Democrats accuse Trump at impeachment trial of corrupt scheme to pressure Ukraine

Democrats accused President Donald Trump at his impeachment trial on Wednesday of a corrupt scheme to pressure Ukraine to help him get re-elected and warned that America's global prestige would suffer if the U.S. Senate acquits him. The Republican Trump, who has denied wrongdoing, sounded a defiant note, telling reporters in Switzerland the Democrats did not have enough evidence to find him guilty and remove him from office.

Uber self-driving cars, with humans in control, to cruise Washington, D.C. Friday

Uber Technologies Inc will put self-driving vehicles on Washington, D.C. roads Friday with human drivers in control, the rideshare company said on Thursday, as it seeks to collect data for future deployment of fully self-driving vehicles. Uber is collecting similar road data to support the development of self-driving in Dallas, San Francisco and Toronto with human drivers in control. The goal is for computers to operate the vehicles eventually.

Phoenix delays airport ride-hailing fee hike as Arizona court weighs in

The U.S. city of Phoenix will delay a planned fee hike for pickup and dropoff ride-hailing services at its Sky Harbor International Airport over which Uber Technologies Inc had threatened to leave, saying it would await a court decision. The Arizona city said late on Wednesday its council members had agreed to delay the increase in ground transportation fees scheduled to come into effect on Feb. 1, after conferring with the state's supreme court.

(With inputs from agencies.)

Download The Devdiscourse News App for Latest News.



Future of Food: Technology fostering the road to global food security

Technological innovation can help address most of the pressing issues facing the world today including food security by enhancing productivity, improving financial services, managing resources, addressing environmental concerns, etc....

Conspiracy theories on COVID 19: Legislators, Scientists, and Journalists all joined the Caravan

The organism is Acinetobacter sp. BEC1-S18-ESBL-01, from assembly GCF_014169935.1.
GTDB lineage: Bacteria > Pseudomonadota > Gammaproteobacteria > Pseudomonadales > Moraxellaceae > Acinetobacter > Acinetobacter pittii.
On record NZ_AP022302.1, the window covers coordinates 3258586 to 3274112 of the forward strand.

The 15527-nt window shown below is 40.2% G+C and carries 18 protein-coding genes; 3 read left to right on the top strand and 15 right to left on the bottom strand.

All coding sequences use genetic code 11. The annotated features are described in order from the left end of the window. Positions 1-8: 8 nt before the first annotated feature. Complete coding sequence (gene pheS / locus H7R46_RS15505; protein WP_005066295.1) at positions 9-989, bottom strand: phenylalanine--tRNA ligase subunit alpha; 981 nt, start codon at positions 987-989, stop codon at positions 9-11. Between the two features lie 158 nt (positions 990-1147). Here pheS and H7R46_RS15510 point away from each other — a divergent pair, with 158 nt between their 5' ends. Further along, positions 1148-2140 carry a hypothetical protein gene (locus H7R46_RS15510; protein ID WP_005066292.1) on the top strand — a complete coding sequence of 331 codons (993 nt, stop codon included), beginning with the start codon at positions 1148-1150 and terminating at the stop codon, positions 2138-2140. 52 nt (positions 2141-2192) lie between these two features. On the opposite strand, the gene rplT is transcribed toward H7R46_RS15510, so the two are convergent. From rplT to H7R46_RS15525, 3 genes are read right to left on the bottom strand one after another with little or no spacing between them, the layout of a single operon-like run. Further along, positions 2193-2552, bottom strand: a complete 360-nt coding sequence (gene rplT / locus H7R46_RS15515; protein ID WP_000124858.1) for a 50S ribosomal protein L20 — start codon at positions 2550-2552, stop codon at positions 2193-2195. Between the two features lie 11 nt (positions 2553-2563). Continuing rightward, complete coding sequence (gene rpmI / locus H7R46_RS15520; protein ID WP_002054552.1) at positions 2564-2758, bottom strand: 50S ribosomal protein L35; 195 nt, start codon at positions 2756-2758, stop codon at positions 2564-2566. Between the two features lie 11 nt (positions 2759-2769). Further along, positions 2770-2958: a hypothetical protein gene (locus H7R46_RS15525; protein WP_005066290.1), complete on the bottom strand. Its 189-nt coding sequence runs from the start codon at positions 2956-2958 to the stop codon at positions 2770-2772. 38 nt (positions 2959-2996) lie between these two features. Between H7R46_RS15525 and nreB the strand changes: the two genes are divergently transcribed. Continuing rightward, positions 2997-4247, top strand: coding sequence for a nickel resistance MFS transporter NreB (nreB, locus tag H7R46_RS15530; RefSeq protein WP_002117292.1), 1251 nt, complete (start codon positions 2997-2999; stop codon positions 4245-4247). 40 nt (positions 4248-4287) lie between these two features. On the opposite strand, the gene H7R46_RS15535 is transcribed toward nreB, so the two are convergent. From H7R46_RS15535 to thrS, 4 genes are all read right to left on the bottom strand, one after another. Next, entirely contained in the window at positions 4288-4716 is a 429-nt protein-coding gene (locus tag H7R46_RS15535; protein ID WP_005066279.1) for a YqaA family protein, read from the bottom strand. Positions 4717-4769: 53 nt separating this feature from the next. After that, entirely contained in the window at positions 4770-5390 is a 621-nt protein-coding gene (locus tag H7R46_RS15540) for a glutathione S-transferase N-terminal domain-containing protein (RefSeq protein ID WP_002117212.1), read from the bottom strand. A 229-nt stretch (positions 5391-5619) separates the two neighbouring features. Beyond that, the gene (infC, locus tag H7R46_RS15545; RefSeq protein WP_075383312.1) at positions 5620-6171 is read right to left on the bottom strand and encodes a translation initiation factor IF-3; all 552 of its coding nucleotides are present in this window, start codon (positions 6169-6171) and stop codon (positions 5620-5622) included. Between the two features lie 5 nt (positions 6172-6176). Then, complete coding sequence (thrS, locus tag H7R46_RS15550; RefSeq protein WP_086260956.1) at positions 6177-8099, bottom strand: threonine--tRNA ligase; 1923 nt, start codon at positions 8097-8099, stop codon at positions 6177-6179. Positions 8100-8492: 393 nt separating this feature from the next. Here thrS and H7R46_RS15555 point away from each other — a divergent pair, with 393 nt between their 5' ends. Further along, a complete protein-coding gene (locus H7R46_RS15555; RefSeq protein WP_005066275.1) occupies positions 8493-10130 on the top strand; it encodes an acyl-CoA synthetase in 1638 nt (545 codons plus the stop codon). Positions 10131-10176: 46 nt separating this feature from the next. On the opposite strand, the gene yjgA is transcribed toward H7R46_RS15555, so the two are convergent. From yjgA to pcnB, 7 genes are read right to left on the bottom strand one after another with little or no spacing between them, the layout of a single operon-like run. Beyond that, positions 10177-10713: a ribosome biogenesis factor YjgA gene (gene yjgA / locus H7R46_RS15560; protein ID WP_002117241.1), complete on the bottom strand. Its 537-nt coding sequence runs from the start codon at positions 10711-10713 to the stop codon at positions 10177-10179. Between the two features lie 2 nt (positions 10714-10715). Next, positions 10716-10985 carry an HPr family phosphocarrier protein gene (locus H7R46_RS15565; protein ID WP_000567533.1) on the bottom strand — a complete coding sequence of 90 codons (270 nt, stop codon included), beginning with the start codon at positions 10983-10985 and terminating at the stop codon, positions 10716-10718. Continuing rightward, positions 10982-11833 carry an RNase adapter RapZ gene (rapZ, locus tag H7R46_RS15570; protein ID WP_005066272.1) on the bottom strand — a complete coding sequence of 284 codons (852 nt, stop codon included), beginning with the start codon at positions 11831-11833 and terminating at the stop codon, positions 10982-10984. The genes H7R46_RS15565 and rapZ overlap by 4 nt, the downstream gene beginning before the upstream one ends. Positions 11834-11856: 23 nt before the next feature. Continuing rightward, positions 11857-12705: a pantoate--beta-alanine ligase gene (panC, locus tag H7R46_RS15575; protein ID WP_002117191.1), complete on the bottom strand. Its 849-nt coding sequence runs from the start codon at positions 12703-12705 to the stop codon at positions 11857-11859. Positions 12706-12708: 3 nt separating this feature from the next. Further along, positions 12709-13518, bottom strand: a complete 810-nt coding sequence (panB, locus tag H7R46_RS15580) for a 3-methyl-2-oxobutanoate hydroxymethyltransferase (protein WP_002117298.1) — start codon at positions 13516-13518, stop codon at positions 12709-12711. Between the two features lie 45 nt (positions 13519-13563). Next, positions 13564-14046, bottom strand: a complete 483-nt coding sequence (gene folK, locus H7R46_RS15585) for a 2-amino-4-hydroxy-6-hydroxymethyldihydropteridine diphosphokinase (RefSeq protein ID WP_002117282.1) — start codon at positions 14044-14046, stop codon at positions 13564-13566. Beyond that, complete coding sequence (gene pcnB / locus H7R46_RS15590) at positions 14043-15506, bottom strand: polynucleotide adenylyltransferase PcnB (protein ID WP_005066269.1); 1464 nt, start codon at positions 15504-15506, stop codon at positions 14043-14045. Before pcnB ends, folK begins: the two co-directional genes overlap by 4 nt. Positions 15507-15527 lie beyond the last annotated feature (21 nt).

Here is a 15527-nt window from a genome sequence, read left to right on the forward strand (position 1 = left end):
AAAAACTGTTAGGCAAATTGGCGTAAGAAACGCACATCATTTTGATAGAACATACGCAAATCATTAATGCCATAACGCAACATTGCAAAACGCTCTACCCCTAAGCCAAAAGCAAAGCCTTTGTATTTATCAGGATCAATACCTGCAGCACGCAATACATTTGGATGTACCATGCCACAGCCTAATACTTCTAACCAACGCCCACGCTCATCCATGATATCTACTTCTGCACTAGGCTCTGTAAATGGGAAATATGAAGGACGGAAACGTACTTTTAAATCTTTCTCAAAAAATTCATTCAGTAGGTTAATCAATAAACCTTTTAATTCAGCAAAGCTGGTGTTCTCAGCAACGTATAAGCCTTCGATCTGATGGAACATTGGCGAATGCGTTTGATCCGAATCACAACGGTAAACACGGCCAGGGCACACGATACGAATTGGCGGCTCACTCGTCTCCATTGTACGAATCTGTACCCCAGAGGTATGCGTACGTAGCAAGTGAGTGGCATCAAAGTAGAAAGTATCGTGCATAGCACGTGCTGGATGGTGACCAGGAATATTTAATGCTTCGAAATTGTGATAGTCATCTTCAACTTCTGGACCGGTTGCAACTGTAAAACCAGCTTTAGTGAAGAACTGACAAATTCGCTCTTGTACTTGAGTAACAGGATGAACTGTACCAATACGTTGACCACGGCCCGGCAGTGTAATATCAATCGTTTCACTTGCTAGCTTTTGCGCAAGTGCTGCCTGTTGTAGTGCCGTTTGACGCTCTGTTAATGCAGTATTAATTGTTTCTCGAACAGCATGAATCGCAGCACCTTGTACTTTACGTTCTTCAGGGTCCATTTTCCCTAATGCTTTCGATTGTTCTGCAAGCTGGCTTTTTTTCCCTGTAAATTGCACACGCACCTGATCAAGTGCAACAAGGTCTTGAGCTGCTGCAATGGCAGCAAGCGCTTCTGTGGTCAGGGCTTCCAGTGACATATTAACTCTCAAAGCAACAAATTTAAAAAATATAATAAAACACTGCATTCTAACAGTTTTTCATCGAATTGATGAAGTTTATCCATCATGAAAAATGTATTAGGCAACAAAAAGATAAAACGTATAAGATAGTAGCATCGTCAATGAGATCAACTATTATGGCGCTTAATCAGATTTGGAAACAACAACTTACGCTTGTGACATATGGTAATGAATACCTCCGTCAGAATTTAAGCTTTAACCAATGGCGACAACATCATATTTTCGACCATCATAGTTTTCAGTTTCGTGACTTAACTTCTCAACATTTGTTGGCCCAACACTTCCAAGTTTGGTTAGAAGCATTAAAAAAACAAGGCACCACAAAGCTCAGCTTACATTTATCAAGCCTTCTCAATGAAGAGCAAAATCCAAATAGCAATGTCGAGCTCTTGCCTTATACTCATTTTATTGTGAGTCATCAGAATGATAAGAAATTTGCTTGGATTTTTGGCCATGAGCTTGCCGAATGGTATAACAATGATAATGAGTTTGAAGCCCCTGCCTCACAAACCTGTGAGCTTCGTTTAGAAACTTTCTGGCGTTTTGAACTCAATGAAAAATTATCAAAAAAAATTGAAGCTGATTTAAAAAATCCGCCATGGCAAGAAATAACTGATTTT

Conspiracy theories are not new for virus epidemics. There have been conspiracy theories on HIV-AIDS, Polio Vaccines, Ebola Virus, and several other diseases as well. However, what makes the 2019 Novel Coronavirus different from others is ...

Now it’s a war, Uganda deploys army to combat locust swarms

Its for the first time after 1986, the locust swarms have attacked Uganda twice in a season. With the increasing number of countries of Africa under attack by locust swarms, the problem seems to have taken a regional paradigm. Its very diff...

Top 10 Fake News, Myths and Realities on 2019 Novel Coronavirus COVID 19

With nearly 1500 deaths by January 14 and around 65,000 infections in China, the Novel Coronavirus 2019 has become one of the worst health epidemics of the 21st Century. However, 8,573 people have been cured but the rumor mongers are a...


Latest News

Turkey discusses with Russia steps towards ceasefire in Syria's Idlib

Turkey emphasized the need for a ceasefire in Syrias northwest Idlib province and what steps are needed on the ground to achieve it during talks with a Russian delegation on Thursday, the Foreign Ministry said.Turkey also stressed the need ...

Pawar meets New Zealand''s Deputy Prime Minister

NCP chief Sharad Pawar met NewZealands Deputy Prime Minister Winston Peters on ThursdayHe shared a photograph with the visiting leader onTwitterIt was nice to meet with Mr. Winston Peterswinstonpeters, Deputy Prime Minister, New Zealand alo...

WRAPUP 2-U.S. economy grows steadily in Q4, but coronavirus looms large

The U.S. economy grew moderately in the fourth quarter, the government confirmed, and is facing a bumpy road in early 2020 amid the fast-spreading coronavirus that has left financial markets fearing a recession. Though other data on Thursda...

22 Turkish soldiers killed in Syria's Idlib after air strike

Ankara, Feb 28 AFP Twenty-two Turkish soldiers have been killed in an air strike blamed on Damascus in the northwestern Syrian province of Idlib, a Turkish official said early Friday What a shame I have to say that the death toll has risen ...

Give Feedback